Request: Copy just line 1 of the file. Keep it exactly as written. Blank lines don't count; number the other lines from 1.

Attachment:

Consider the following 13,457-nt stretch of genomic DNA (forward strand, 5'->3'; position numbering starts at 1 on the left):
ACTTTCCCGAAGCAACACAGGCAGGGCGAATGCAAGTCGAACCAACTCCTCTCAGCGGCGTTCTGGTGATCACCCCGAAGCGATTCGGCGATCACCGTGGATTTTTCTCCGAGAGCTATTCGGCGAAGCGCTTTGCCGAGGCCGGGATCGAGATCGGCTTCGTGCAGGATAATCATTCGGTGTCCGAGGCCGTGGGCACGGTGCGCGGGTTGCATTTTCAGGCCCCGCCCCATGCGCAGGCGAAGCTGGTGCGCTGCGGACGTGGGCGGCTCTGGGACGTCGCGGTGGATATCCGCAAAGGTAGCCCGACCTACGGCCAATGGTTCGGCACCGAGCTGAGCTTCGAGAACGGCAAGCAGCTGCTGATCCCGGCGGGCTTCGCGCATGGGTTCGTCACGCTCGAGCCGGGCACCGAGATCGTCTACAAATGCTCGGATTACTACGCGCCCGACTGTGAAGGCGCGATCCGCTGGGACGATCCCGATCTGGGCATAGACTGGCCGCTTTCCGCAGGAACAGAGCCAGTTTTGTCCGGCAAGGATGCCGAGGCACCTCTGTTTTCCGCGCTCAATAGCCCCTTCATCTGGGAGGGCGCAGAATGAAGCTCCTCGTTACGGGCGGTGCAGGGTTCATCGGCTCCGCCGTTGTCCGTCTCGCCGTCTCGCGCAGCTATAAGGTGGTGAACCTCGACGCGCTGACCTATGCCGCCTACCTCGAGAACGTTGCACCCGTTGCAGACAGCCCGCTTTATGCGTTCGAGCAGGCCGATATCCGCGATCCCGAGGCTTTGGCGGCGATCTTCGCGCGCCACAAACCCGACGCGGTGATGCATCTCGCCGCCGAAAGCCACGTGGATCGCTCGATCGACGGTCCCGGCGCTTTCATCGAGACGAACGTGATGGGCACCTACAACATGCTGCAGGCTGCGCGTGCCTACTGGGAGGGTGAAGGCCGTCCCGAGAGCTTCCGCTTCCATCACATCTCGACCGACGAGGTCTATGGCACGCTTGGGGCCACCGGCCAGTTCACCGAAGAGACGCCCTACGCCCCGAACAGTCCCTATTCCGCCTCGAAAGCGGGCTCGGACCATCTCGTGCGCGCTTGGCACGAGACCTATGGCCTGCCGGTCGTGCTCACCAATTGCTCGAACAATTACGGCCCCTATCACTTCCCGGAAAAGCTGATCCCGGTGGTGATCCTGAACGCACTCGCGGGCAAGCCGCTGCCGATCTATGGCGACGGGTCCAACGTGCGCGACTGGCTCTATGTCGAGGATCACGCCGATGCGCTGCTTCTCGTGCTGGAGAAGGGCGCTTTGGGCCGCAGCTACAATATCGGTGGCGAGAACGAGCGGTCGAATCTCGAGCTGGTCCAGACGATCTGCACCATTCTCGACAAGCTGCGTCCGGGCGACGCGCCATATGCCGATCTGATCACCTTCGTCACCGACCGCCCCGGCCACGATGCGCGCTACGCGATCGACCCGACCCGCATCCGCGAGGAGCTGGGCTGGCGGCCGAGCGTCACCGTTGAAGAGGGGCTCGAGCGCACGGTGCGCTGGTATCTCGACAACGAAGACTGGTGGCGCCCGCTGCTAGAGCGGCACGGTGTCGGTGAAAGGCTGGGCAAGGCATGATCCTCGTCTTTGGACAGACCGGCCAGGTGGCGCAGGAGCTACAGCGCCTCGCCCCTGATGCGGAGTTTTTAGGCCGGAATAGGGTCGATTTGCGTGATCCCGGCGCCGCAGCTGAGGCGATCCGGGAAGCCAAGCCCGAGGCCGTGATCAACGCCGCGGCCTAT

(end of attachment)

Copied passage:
Consider the following 13,457-nt stretch of genomic DNA (forward strand, 5'->3'; position numbering starts at 1 on the left):